SEATTLE, Feb. 5 (UPI) -- The makers of atrazine Friday disputed a University of Washington study linking the herbicide to higher rates of the birth defect gastroschisis.
"A large number of rigorous scientific animal studies have consistently shown that atrazine does not cause birth defects and does not cause reproductive effects," Syngenta Corp. said in statement.
Syngenta dismissed as "not credible" a study in Washington state that matched birth certificates against federal databases of agriculture spraying of atrazine, nitrates and 2,4-dichlorophenoxyacetic acid.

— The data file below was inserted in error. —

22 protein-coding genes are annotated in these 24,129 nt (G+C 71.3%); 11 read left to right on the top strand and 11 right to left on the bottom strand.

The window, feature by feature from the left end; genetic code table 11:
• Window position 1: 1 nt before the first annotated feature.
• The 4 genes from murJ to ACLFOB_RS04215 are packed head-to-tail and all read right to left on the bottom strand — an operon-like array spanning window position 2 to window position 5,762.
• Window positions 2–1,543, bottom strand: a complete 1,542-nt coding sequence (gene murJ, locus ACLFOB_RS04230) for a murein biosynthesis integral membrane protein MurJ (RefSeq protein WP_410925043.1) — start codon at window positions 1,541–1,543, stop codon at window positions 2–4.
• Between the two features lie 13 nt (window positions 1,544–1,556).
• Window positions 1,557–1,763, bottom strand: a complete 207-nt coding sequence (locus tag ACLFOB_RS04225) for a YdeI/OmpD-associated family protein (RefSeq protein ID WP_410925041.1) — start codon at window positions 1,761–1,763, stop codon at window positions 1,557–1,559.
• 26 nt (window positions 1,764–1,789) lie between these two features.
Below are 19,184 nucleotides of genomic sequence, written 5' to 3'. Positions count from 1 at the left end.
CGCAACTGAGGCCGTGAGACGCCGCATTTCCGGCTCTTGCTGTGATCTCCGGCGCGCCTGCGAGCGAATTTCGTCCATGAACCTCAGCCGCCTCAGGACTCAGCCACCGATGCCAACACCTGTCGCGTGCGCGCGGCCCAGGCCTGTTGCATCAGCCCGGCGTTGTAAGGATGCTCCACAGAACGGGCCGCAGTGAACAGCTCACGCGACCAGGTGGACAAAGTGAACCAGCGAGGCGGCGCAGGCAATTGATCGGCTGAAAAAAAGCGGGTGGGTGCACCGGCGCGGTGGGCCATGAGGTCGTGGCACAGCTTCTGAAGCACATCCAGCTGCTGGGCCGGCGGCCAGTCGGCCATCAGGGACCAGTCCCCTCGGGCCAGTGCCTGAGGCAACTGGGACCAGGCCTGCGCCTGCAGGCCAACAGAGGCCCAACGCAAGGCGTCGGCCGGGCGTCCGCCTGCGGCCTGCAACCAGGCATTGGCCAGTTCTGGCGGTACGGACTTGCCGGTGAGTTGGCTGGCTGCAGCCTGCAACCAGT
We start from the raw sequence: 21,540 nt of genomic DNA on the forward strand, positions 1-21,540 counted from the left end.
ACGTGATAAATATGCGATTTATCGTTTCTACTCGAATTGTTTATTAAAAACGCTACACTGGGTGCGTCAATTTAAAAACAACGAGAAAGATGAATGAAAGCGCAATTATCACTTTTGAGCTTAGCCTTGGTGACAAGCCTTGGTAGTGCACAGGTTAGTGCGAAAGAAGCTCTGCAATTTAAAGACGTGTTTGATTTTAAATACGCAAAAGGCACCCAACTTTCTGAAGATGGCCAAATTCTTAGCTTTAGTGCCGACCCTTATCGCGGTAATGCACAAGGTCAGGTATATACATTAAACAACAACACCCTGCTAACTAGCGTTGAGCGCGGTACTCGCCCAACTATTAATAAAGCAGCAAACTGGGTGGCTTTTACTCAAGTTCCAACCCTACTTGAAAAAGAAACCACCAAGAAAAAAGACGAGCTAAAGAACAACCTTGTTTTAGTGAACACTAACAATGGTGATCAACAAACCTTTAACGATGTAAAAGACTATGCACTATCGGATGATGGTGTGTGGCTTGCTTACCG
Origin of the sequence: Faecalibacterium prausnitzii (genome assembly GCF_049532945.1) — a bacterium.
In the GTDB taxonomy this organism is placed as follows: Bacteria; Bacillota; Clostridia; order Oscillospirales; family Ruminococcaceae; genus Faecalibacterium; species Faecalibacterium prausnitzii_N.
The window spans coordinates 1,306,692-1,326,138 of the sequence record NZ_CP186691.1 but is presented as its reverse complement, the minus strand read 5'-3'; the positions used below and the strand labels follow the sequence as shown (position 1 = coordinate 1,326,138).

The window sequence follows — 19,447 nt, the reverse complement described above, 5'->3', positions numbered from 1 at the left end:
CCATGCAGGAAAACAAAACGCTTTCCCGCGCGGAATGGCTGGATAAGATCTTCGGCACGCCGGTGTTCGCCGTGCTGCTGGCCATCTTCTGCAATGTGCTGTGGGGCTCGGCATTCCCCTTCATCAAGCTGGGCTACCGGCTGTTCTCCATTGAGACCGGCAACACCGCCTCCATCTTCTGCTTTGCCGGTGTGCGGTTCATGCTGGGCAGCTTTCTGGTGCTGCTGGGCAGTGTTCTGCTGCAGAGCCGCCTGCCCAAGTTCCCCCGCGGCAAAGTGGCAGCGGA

The study found Gastroschisis occurred more frequently among infants whose mothers resided less than 15.5 miles from where fields and surface water had been sprayed with atrazine, Dr. Sarah Waller, one of the study's authors, said in a release. There was no link found between gastroschisis and the other chemicals studied, said the study presented Friday in Chicago to the Society for Maternal-Fetal Medicine.
Gastroschisis is an abdominal wall defect in which the intestines, and sometimes other organs, develop outside the fetal abdomen.
Atrazine is banned in the European Union but allowed in the United States for weed suppression and as a corn herbicide in conservation tillage systems.